In July 2019, the U.S. Federal Trade Commission (FTC) imposed a roughly $5 billion fine on Facebook for mishandling its users’ personal data. It was the biggest penalty the U.S. government has levied against a technology company, yet in Congress and beyond, praise for the settlement was muted. The agreement highlights the difficulty of negotiating with a counterpart that has abundant financial resources—and suggests how to draw on other sources of leverage, including parties’ BATNA in negotiation, or best alternative to a negotiated agreement.
In a 2012 settlement with the FTC, Facebook promised to take steps to better protect consumers’ sensitive data. Six years later, the FTC began investigating whether Facebook had allowed Cambridge Analytica, a British consulting firm that worked for Donald Trump’s 2016 presidential campaign, to apply its users’ personal information without their consent to create political messages that would influence voters.
By the end of 2018, FTC investigators concluded that Facebook had, indeed, breached the 2012 consent decree by misleading tens of millions of people about how the site had used their personal information, the Wall Street Journal reports. The FTC believed Facebook’s fine should be in the tens of billions of dollars, according to the Washington Post.
Citing a different formula, Facebook calculated that the fine should be well below $1 billion. The company reportedly believed it would prevail if it challenged a high FTC penalty in court—yet it had a strong motivation to settle, notes the Post. Facebook CEO and board chair Mark Zuckerberg and other executives wanted to avoid testifying and facing public scrutiny.
The FTC was also motivated to settle. The agency’s legal budget was no match for Facebook’s, and losing such a high-profile lawsuit could lessen its ability to hold other tech companies accountable for similar violations. Even if the government prevailed in court, a judge was likely to hand down a much lower fine than what the FTC had in mind.
Ultimately, Facebook agreed to pay $5 billion—significantly more than it said it believed was required—to win a series of concessions from the FTC.
The two Democrats on the commission had argued for placing Zuckerberg under an FTC order, which would open him up to fines and penalties if Facebook made further missteps. Facebook lawyers threatened to take the case to court if the FTC did so. Ultimately, the parties agreed that Zuckerberg would be required to certify Facebook’s compliance with new privacy rules and be held accountable for any false statements made in the future. Facebook and the FTC also reached a compromise in which Facebook agreed to accept stronger federal oversight of its management of user data, the New York Times reports. Notably, the settlement did not require Facebook to admit to wrongdoing.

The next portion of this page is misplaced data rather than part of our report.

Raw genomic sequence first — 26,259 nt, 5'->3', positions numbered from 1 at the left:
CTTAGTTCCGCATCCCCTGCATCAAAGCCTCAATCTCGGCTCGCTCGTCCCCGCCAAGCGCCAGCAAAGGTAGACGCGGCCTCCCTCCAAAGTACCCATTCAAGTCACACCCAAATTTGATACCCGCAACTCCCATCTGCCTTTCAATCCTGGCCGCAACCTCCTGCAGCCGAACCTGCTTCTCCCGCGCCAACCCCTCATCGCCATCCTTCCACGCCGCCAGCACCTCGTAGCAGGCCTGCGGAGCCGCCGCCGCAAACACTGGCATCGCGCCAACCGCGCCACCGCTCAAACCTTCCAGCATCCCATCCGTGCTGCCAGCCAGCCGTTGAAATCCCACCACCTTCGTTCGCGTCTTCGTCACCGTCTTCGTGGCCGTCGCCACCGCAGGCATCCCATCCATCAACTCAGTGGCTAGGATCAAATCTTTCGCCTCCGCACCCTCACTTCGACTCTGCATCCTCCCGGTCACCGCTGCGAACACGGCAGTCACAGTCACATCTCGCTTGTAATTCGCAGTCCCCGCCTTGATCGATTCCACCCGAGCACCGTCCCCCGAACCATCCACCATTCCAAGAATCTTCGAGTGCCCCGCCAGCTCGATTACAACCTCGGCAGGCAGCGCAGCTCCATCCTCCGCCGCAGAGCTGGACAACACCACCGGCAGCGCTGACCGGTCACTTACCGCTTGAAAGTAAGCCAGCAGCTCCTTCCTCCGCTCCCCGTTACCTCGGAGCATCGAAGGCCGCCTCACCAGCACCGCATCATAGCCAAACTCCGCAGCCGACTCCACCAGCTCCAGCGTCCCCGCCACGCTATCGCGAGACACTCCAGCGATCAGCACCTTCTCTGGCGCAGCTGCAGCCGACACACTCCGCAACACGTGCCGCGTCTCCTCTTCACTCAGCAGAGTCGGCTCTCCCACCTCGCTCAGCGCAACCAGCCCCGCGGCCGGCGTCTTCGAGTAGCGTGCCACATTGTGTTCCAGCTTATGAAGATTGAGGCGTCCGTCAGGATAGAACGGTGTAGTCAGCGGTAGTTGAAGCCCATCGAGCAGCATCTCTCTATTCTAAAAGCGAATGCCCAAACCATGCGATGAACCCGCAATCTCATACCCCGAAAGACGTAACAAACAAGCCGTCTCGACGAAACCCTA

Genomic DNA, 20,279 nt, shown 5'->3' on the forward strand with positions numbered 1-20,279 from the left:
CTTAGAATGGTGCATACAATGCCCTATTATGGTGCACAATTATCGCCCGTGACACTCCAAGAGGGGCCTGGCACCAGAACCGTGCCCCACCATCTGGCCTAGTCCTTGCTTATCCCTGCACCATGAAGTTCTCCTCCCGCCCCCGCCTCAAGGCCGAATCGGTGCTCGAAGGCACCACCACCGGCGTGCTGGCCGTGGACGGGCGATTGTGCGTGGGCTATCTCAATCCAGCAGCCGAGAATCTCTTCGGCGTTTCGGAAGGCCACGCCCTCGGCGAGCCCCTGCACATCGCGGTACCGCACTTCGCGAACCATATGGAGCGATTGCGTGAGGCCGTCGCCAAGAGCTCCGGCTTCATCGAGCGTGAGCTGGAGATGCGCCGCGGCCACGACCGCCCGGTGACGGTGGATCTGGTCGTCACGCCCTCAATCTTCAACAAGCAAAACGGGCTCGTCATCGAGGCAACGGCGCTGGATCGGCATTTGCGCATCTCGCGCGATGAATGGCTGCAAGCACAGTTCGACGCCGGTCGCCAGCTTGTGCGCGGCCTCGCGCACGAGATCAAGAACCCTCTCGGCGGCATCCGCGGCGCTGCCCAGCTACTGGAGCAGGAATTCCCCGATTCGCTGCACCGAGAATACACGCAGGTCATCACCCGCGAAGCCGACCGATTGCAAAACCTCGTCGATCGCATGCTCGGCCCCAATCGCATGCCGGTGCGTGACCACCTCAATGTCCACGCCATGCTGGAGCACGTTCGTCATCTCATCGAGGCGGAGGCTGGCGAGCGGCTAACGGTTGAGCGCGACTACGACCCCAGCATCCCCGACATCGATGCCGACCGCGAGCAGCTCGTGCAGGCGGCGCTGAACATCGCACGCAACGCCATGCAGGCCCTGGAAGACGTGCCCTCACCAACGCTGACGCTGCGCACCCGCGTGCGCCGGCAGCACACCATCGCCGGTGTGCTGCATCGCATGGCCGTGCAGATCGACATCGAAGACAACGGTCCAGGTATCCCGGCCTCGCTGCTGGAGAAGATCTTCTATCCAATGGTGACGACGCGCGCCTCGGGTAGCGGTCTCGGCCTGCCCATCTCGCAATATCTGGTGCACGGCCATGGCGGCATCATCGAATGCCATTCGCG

The deal passed narrowly and along party lines: The FTC’s three Republican commissioners endorsed it; the FTC’s two Democratic commissioners did not. Democratic FTC commissioner Rohit Chopra and other critics said the settlement didn’t go far enough to ensure that Facebook wouldn’t repeat its past mistakes.
BATNA in Negotiation—and Beyond
In conflict resolution and negotiation, it’s easy to be intimidated by a counterpart who seems to have unlimited resources. The following negotiating techniques can help:
- Examine your counterpart’s BATNA in negotiation. What is a BATNA? In negotiation, your BATNA, or best alternative to a negotiated agreement, is often your strongest source of power. If you believe you have a weak BATNA, think about what your counterpart will do if you can’t reach a deal. They may be just as motivated as you are to stay at the table. Both Facebook and the FTC, for example, had strong reasons to settle and stay out of court. When you know your counterpart also has a weak BATNA, you may decide you can press harder for a better deal.
- Look for wise tradeoffs. Facebook appeared to carefully calculate its interests and decided it was willing to concede on price in return for concessions from the FTC on other issues. Similarly, the FTC made concessions while pushing to get a high penalty that would show its muscle. In negotiation, identifying your priorities can allow both sides to get more of what they value most.
- Welcome dissent, but strive for consensus. Negotiating teams that debate issues, priorities, and goals are more effective than those that keep disagreements and conflict under wraps. But try to reach consensus on your goals before negotiating so that you can present a united front; otherwise, your counterpart may be able to play a game of “divide and conquer” that leaves dissenters—and their good ideas—out in the cold.
What experiences, positive or negative, have you had with BATNA in negotiation?